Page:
Wind industry lobbyists Pitt and Sherry, and their journal, RenewEconomy, jubilantly produced the following table as proof that wind energy lowers prices. They pointed out that in May wind enjoyed its biggest ever month, with 8.5 per cent of the National Electricity Market supply and argued that this had led to prices falling. They also claimed that the table, as it shows a lower price differential between South Australia and other states in May compared to March, demonstrates that wind drives down the price of electricity.
Here is the table for May and for March. (April is not shown but was relatively windless).
Wind can, as the lobbyists maintain, in fact have a short term depressing effect on price – imagine what happens to the overall price of hamburgers if the government comes along with subsidised product that doubles the available quantities. But eventually the price has to be reflected in the costs. These are $120 per MWh for wind compared with $40 per MWh for coal. And that does not include the premium costs wind must incur in transmission and in back-up required as a result of its inherent unreliability.
This subsidy is one key statistic that is not incorporated in the above table. Through the Renewable Energy Target, the government forces the consumer to pay over $80 per MWh as a subsidy to wind farms. So, if wind were to earn the average pool price it would still get more in subsidies than it earns from willing customers.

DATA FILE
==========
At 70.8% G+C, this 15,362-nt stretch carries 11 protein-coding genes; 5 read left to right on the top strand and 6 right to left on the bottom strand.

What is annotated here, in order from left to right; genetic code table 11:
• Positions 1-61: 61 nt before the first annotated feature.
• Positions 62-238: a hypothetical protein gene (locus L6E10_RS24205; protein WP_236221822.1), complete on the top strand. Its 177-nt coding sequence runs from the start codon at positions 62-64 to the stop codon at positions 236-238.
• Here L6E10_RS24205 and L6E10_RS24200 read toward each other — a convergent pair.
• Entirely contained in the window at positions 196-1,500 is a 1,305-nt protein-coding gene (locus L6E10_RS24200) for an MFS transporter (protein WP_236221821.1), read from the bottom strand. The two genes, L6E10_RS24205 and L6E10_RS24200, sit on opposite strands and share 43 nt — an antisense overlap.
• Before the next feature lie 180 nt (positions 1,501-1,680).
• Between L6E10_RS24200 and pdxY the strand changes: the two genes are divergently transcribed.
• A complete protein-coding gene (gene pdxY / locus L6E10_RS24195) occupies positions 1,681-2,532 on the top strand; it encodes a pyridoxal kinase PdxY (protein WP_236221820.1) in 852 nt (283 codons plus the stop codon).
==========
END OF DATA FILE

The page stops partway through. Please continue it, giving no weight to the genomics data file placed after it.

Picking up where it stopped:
But that is only part of the story. As the table demonstrates, wind generation only earns 66 per cent of the average pool price in South Australia. That is because wind is unreliable and subject to natural supply not consumer demand so that it tends to be available at times when it is, relatively speaking, not needed. In May, when wind was responsible for half of South Australian output it therefore earned only $50 per MWh (and the remaining plant earned $100 per MWh – wait for the calls for an end to this discrimination!) South Australian wind generators in May of this year where therefore earning $50 per MWh from the market plus another $82 from an enforced subsidy. That is the equivalent of an external tariff of 164 per cent!
Only in the palmy days of the pre-Keating tariff cuts did we see industries, like motor cars, with such a level of assistance. In those days the rationale was that Australian motor car manufacturing was an infant industry which pretty soon would stand on its own feet if it could get a temporary leg-up.
Wind cannot even make the spurious claims of being an infant industry Though there have been attempts by governments to double down on the wind subsidies by also subsidising windmill manufacturing plants these have been just another waste of money. And, although tariff subsidies of old were a clear drag on the economy, those subsidies and their price-lifting effects tended overwhelmingly to be on consumer goods. Electricity is also a production input and the bedrock of all economic activities and Australia is sacrificing what should be the world’s cheapest supply on the altar of vacuous green idealism massaged by cold eyed rent-seekers.